Young and ambitious Captain Vivés has just been appointed group leader at the Grenoble Criminal Squad when Clara's murder case lands on his desk. Vivés and his team investigate Clara's complex life and relations, but what starts as a professional and methodical immersion into the victim's life soon turns into a haunting obsession.
Seattle International Film Festival 2023: Film #4
A more-than-competently executed detective thriller, brought off with enough flair and demi-sec humour to be entertaining. Yet, it eludes greatness in that it fails to introduce any broader themes (save, perhaps, an ambiguous reference to Frence budget cutbacks?), and the themes it does engage with are treated a little heavy-handedly. "I think there's something up in the relations between men and women," was a little on the nose the first time we are told it, but it was repeated a few minutes later, just n case we didn't get it. More problematic as a police thriller genre movie specifically though, is that it fails to properly integrate the primary detectives within the narrative of the crime itself; their only motivations for solving the murder being their innate drive and professionalism, neither of which is makes for terribly compelling subtext for a movie. And whilst there was a certain satisfaction in seeing a parade of terrible male suspects (each of whom could have murdered her), they seemed a little too caricatured as terrible avatars of modern masculinity. Plus, are we meant to believe that our "saintly" murder victim was such a reliably poor judge of character? Anyway, it was especially fun watching this with a US audience here in Seattle, as they were genuinely scandalised by the French authorities' casually blatant abuse of telephone surveillance.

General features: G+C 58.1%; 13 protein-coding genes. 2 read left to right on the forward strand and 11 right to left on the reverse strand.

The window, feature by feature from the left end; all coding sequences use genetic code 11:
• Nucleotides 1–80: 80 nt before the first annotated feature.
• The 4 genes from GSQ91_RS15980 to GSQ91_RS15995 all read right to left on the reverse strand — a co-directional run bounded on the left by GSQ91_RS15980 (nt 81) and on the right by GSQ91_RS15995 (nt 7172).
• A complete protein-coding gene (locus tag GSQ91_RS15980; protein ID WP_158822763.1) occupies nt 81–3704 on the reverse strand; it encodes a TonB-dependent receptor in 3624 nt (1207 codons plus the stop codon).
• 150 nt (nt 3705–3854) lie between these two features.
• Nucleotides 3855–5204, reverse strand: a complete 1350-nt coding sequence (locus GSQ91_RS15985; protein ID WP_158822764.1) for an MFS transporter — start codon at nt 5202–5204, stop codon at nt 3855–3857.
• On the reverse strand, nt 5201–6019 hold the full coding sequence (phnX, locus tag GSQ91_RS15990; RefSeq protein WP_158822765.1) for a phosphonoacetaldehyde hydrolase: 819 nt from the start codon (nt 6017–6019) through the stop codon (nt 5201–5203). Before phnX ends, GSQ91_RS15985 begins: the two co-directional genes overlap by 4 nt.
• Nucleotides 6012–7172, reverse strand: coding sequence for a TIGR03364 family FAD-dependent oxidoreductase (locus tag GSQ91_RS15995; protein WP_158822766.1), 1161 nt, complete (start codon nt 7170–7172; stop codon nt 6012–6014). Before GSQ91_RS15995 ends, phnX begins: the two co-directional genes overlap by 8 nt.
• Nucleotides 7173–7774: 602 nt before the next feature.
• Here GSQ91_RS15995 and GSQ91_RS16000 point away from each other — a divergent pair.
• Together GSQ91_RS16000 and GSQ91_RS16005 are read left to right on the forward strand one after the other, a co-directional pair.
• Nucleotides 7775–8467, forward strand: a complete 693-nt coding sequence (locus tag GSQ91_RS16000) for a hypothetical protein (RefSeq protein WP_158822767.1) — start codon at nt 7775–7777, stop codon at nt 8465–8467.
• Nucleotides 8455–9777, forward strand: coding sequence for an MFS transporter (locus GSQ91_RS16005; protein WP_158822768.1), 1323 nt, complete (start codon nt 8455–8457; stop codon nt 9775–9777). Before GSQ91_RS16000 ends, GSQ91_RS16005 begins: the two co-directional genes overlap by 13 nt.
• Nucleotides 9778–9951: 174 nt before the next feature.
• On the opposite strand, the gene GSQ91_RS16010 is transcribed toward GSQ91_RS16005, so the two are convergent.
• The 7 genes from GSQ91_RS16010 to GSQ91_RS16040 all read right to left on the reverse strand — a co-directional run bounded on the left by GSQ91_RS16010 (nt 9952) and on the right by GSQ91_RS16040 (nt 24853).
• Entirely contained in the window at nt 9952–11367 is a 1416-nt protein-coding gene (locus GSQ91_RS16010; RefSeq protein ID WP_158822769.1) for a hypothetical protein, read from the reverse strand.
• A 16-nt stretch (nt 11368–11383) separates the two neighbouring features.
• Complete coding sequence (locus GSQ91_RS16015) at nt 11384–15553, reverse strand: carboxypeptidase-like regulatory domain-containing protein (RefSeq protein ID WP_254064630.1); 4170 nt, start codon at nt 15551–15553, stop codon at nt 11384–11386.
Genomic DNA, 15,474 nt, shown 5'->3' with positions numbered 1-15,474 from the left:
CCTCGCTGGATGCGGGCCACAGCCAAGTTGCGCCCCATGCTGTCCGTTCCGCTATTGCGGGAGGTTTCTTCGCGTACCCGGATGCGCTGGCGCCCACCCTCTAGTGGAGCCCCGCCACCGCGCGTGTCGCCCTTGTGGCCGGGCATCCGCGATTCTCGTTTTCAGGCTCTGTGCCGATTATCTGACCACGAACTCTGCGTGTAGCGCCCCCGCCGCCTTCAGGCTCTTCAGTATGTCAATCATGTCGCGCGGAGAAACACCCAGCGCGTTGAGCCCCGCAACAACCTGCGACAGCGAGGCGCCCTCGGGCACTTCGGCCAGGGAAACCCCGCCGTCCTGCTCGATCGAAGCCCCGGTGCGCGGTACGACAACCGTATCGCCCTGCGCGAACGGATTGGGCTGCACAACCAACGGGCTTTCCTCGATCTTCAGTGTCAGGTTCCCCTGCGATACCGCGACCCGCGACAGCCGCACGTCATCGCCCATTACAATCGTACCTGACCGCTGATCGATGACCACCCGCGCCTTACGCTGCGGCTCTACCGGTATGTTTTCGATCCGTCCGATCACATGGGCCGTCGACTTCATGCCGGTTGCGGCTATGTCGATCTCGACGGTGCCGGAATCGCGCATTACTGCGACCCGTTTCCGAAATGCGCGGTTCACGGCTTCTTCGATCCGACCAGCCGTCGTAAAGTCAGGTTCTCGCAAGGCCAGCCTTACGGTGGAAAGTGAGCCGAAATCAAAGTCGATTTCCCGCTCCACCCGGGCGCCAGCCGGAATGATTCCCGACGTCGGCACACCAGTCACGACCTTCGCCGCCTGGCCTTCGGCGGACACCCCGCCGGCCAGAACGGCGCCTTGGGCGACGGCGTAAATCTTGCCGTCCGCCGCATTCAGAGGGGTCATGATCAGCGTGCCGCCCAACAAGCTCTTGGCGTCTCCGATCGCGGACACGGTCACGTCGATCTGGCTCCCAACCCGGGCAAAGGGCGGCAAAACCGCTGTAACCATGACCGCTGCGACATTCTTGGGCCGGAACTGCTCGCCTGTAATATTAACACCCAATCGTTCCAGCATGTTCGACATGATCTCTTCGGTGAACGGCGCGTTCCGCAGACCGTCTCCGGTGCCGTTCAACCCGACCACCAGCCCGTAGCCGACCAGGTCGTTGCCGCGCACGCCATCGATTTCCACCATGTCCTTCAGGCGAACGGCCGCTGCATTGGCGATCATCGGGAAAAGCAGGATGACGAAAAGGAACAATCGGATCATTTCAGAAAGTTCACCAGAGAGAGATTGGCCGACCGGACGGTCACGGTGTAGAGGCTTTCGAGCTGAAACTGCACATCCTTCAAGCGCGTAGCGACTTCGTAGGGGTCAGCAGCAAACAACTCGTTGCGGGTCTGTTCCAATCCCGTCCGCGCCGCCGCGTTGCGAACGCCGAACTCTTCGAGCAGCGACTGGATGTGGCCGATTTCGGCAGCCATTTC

The murder’s over-the-top cruelty and the withholding of any fittingly grandiose story behind it creates an eerie imbalance not only for Yohan and Marceau but for the film itself. […] But in an interesting development, once Yohan and Marceau see other detectives insinuate that Clara’s sex life caused her murder, the film seems to suggest that suspicion and hatred of women is so widespread here that misogyny is no longer useful as a sorting mechanism.
The investigation’s frustrating dead ends and years-long scope recall [David Fincher's] Zodiac. In both films, leads are run down with a diligent frustration, promising breaks quickly dissipate, and eventually the world moves on except for an obsessed loner who cannot give up the ghost. In The Night of the 12th, though, the filmmakers seem to have made the conscious decision to not bathe their world in a noir sheen.
As well-crafted as The Night of the 12th is, Yohan’s transition from uptight stickler in a murder mystery to slightly more morose uptight stickler striving to escape his obsession in a psychoanalytical message drama isn’t quite as interesting a trajectory as the filmmakers seem to think it is.
— Chris Barsanti (Slant)